Coming Face to Face with Illegal Immigration

Published in the Springfield Republican/Westfield-Agawam edition, in March 2004

There was a coyote in my house today.

Coyote. Same spelling in English and Spanish. But, this was not a four-legged carnivore from the forest. Rather, a two legged one, here to shepherd nine young hombres to the United States. Illegally.

The basic definition of a coyote is someone who charges would-be illegal aliens a lot of money and makes a lot of promises about safe passage from Mexico into the United States.

Oh, Juan Carlos told me that the coyote was his “amigo,” but even a casual observer would notice that they weren’t in the same league.

Juan Carlos, old jeans, sneakers, white t-shirt, an open flannel shirt for a jacket. Carrying a very old and very empty backpack. And, for the first time since I met him, he was wearing a small turquoise earring in his left ear.

His friend. New stylish jeans, expensive shoes, brand new and very full backpack, and a perfect haircut. Tanner by far than Juan Carlos who had dropped out of school to wield a pickaxe and help support his family.

And that, after all, is why he wanted to leave Mexico. To help support his family. Juan Carlos doesn’t have much choice. Uneducated, unskilled, he is the oldest of nine children.

So he was chosen to try to get to the United States—the land of opportunity—where he, without even a rudimentary knowledge of English, not a hello or goodbye or thank you, is expected to get a job and start sending money home.

His father explained that is was only natural that he be chosen to go. The oldest child, the oldest son, just 17, and without obligations to a wife or children of his own.

I think he had a sweetheart. We had teased him about one a few weeks ago and he blushed. Growing up on a ranch not far from this city, Juan Carlos is shy, not worldly, thin and gangly, and I doubt that he knows where this journey could end.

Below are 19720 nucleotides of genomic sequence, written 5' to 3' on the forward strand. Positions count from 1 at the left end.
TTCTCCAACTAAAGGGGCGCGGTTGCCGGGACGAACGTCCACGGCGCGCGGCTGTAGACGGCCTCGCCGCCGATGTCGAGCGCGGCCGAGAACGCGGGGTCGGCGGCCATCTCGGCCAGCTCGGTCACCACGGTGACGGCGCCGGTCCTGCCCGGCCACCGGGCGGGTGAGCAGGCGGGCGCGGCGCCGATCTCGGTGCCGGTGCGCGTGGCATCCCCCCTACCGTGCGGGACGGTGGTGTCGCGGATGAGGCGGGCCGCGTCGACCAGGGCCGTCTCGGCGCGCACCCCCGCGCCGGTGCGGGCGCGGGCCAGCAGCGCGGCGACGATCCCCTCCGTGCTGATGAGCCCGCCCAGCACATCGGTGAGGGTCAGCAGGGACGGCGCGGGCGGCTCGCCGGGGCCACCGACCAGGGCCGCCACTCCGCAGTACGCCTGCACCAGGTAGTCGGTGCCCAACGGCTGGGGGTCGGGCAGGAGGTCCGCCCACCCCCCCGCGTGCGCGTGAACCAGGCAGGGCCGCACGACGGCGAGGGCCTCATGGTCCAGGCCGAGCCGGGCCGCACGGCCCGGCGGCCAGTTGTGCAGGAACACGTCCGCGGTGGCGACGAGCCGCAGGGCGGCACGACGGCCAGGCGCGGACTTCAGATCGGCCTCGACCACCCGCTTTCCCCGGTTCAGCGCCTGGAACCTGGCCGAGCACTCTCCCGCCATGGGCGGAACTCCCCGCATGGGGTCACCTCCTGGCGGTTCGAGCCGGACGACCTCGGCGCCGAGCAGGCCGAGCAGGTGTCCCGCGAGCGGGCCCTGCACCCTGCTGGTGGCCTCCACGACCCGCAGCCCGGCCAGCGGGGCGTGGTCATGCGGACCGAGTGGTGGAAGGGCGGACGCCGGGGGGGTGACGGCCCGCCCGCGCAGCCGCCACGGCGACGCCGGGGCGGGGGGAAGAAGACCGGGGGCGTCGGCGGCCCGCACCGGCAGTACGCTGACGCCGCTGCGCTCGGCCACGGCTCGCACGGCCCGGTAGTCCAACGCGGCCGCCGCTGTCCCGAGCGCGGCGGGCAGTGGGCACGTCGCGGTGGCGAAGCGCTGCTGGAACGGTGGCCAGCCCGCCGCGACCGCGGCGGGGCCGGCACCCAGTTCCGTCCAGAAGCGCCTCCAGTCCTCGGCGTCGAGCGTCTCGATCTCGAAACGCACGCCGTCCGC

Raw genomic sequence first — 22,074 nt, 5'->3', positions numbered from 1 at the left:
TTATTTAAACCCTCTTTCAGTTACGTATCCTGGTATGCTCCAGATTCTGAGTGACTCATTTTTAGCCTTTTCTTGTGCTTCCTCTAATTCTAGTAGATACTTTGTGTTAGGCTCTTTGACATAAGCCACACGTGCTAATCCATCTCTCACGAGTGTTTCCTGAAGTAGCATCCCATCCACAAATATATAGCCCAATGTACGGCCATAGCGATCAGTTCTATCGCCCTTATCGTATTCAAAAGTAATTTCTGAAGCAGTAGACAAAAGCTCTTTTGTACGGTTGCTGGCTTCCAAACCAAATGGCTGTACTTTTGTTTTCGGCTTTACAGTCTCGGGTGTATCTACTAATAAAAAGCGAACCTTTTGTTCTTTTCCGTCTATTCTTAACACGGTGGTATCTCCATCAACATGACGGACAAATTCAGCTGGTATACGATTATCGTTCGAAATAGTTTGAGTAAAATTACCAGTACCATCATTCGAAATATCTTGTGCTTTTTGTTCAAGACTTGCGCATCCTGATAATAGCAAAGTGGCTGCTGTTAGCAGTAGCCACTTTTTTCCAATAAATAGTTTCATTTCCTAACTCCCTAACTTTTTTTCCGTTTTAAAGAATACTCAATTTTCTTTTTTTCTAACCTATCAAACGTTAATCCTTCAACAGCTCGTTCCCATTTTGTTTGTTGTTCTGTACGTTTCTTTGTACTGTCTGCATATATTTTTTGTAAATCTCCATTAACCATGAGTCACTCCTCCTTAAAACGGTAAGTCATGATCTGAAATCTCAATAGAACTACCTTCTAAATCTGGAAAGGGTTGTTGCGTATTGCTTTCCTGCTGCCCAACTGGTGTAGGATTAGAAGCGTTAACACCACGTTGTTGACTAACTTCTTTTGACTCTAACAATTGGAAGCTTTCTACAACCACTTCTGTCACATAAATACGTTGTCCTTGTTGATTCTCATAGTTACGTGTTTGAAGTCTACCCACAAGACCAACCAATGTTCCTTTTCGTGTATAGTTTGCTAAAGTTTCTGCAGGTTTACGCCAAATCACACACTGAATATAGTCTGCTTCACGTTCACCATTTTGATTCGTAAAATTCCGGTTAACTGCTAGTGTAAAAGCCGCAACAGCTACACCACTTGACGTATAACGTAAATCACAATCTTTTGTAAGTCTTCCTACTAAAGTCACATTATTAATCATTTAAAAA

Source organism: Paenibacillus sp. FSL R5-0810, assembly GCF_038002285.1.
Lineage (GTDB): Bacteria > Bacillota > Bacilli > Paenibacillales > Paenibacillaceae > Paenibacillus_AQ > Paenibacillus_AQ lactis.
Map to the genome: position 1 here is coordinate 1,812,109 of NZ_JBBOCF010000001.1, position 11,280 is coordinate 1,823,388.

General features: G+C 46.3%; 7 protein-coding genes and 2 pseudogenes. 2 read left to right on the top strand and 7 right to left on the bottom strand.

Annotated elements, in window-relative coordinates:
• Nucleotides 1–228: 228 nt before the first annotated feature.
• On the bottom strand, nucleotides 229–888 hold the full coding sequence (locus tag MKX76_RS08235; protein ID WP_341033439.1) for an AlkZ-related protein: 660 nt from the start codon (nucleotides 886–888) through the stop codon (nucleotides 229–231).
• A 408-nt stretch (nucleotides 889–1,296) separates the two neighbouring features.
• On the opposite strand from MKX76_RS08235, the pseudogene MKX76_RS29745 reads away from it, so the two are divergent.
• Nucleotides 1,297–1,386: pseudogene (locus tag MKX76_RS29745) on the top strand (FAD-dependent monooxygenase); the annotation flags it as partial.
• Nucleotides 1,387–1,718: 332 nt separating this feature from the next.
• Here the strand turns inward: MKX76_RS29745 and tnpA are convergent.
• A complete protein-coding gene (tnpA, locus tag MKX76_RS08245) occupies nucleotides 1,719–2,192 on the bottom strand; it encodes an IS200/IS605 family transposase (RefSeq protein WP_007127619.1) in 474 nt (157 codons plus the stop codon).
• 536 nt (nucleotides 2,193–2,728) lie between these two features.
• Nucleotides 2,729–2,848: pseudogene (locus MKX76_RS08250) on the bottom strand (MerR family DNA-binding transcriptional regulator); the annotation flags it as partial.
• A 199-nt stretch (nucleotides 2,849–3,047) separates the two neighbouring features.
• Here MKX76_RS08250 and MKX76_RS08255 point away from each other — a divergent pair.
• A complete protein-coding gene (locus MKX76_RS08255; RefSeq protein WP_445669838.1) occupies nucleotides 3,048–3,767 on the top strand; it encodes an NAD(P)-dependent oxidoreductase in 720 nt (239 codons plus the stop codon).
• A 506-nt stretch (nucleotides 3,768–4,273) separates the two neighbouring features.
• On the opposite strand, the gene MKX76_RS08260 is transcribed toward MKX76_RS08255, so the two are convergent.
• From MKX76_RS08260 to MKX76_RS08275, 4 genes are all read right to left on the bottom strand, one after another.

He came to our house to say goodbye to his father, who was doing some work for us. I tried to warn him, out of earshot of the coyote, that this trip was “muy peligroso,” very dangerous.

But his family had somehow paid the exorbitant fees charged for a supposedly safe crossing and the coyote waited patiently while dad put away his tools and the three headed toward the bus station.

Along the way, nine other young Mexicans, all hoping for a better life, would join them.

The plan was to take a bus to a safe place in a city in northern Mexico. From there, they would be taken to the river to swim across the border. For this part of the trip, about 700 miles, each paid the U.S. equivalent of $2,000

Once across the river, they were to meet another coyote who would lead them across the desert. A three-day walk. For this? Another $1,000.

Did these nine know they might be caught by vigilantes or the border patrol and be returned to the Mexican side of the border? Perhaps the best thing that could happen.

Did they know that once they swam the river that the second coyote might not be waiting there? Were they aware of border bandits that might take everything they had left? Were they prepared for a three-day march through the desert?

And, how hard will they have to work, if they indeed do make and find jobs, to repay the money given to the coyotes?

For Juan Carlos’s father, $50 is an average weekly wage. About $200 a month to feed his large family, if he works six days a week?

The family lives simply. No phones, no cars, no extras. Example: I saw Juan Carlos and his father sharing lunch one day while they were working here. Each had two or three tortillas and they dipped black beans straight out of a can. The family eats a lot of beans and tortillas.

Taking all of this into account, how long did it take the family to amass—earn or borrow—the $3,000.

Nine young men times $3,000. Or, $27,000. That’s a lot of money paid to coyotes who cares nothing for the lives or safety of the travelers.

I have a feeling that I won’t see Juan Carlos again.

I can only hope that it is because he has found a job and is, indeed, sending his parents the money they so desperately need.

(Note: The former State Representative for Westfield, Cele Hahn has retired to Mexico.)

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